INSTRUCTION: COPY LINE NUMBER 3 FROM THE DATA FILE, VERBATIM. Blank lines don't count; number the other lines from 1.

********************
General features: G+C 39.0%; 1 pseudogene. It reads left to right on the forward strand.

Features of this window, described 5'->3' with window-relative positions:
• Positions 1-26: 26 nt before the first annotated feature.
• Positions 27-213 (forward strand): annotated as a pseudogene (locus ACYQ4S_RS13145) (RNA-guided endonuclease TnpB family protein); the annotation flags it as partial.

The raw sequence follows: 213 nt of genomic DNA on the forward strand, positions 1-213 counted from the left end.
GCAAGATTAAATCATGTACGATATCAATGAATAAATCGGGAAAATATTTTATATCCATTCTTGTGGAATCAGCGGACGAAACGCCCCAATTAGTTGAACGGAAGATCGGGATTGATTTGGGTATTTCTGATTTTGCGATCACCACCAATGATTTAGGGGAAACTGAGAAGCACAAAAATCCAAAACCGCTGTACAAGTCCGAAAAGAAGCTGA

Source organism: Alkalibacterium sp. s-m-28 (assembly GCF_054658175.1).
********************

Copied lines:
• Positions 1-26: 26 nt before the first annotated feature.